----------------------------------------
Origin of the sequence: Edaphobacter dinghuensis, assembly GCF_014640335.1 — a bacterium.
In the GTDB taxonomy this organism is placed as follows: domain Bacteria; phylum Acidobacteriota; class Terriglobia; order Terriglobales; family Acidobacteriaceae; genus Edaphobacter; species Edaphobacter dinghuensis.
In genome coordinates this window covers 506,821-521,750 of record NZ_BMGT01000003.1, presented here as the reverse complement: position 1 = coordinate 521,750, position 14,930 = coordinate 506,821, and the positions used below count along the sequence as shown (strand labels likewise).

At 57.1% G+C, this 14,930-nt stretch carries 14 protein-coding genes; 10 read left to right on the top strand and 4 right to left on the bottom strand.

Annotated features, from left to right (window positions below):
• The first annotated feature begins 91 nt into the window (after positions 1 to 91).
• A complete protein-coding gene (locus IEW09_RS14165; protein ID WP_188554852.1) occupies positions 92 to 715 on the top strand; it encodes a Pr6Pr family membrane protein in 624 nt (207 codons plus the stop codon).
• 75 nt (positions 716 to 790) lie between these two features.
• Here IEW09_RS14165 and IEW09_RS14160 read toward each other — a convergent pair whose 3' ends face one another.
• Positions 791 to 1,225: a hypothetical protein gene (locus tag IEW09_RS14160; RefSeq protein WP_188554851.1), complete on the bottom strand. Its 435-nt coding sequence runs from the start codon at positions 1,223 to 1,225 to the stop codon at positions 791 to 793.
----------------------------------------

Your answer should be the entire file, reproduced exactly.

Origin of the sequence: Edaphobacter dinghuensis, assembly GCF_014640335.1 — a bacterium.
In the GTDB taxonomy this organism is placed as follows: domain Bacteria; phylum Acidobacteriota; class Terriglobia; order Terriglobales; family Acidobacteriaceae; genus Edaphobacter; species Edaphobacter dinghuensis.
In genome coordinates this window covers 506,821-521,750 of record NZ_BMGT01000003.1, presented here as the reverse complement: position 1 = coordinate 521,750, position 14,930 = coordinate 506,821, and the positions used below count along the sequence as shown (strand labels likewise).

At 57.1% G+C, this 14,930-nt stretch carries 14 protein-coding genes; 10 read left to right on the top strand and 4 right to left on the bottom strand.

Annotated features, from left to right (window positions below):
• The first annotated feature begins 91 nt into the window (after positions 1 to 91).
• A complete protein-coding gene (locus IEW09_RS14165; protein ID WP_188554852.1) occupies positions 92 to 715 on the top strand; it encodes a Pr6Pr family membrane protein in 624 nt (207 codons plus the stop codon).
• 75 nt (positions 716 to 790) lie between these two features.
• Here IEW09_RS14165 and IEW09_RS14160 read toward each other — a convergent pair whose 3' ends face one another.
• Positions 791 to 1,225: a hypothetical protein gene (locus tag IEW09_RS14160; RefSeq protein WP_188554851.1), complete on the bottom strand. Its 435-nt coding sequence runs from the start codon at positions 1,223 to 1,225 to the stop codon at positions 791 to 793.